The following code snippet shows how to create a connection to XMPP server

public class Startup {
   //Inject the command line arguments
   @Inject @Parameters List<String> args;
   //Inject a client connection
   @Inject ClientConnection connection;

   //Called when container starts up, like psv main()
   private void initialize(@Observes ContainerInitialized containerEvt) {
      //Exceptions omitted
      //Read the configuration – see above
      ClientComponentConfiguration config = File(“client.xml”));

      //Connect to the server specified in the config file
      connection = connection.connect(config);

      //Login to the server
      if (!connection.login(args.get(0), args.get(1)) {

         System.err.println(“Authentication failed!”);
      //Create the application


Some salient points regarding the code snippet from above

  • You can create ClientConnection manually by specifying the server and port; see javadoc. But if you are planning to get access to the ClientConnection object in other parts of your application, then its better to use CDI injection. The injected ClientConnection is application scoped so you’ll get the same object throughout your application. The current release does not supported @Named ClientConnections. @Named will allow the support of more than one injected connection. This is currently a very low priority cause I’m not sure if anyone will use more than 1 connection.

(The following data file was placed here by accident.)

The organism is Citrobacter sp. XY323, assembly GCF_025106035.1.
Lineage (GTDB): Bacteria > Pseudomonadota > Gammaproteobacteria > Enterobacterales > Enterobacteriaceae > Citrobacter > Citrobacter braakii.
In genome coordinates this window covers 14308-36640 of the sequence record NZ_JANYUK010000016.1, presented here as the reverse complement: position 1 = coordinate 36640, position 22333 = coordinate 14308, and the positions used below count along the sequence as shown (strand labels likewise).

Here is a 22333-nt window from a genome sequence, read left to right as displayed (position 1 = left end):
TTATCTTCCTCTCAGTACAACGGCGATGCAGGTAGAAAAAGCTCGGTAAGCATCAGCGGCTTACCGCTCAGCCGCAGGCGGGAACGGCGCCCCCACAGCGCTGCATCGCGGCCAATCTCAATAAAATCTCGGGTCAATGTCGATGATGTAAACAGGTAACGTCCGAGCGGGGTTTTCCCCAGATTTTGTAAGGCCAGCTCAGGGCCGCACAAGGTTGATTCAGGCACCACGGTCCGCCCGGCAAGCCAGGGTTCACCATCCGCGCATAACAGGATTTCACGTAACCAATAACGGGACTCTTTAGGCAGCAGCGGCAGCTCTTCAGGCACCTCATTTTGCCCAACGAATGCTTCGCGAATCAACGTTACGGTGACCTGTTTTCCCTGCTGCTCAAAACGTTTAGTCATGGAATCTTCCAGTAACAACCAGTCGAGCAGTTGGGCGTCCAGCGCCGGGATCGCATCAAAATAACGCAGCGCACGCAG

• Next we read in the application’s configuration and use that to initialize the connection. Invoking connect() causes the connection to connect to the XMPP server.
  • Following that, we login to the server. Username and password is not part of the configuration so you have to somehow pass that in. In the example above, we pass it in through the command line. If the authentication fails, login() will return false
  • Finally we call createApplication() to create and start the application.

Initializing Your Application

Once you have got past the createApplication(), you can now start your application using Vorpal’s lifecycle events.

private void postComponentStart(@Observes ComponentPostStart postStartEvent) {
   //Exceptions omitted
   ResponseContext respContext = new ResponseContext();
         .add(“I’m online”)

In the example code above, after the ComponentPostStart event, we send a presence message using response context (see this if you are unfamiliar with response context). For Vorpal Client, if you do not fill in the to() and from() in the response context, then they will default to the server that your client is connect to and the Jabber ID that you’ve used to login respectively. There is also a new predefined binding call __self__. __self__ will give you the full JID of the Jabber ID that is used to login. For an application to find out what is the id that is used to login, you can do this

@Inject @Named(“__self__”) JID me;

While we are on this topic, __subdomain__ will return null and __domain__ will return the Jabber server that the application is connected to. There are also a few new annotations @Identity, @Feature and @Item to match disco#info and disco#items.

Your application can respond to incoming message in the same way that you are using Vorpal viz. their programming model is exactly the same so I won’t repeat it here. You can find an introduction to Vorpal programming model here.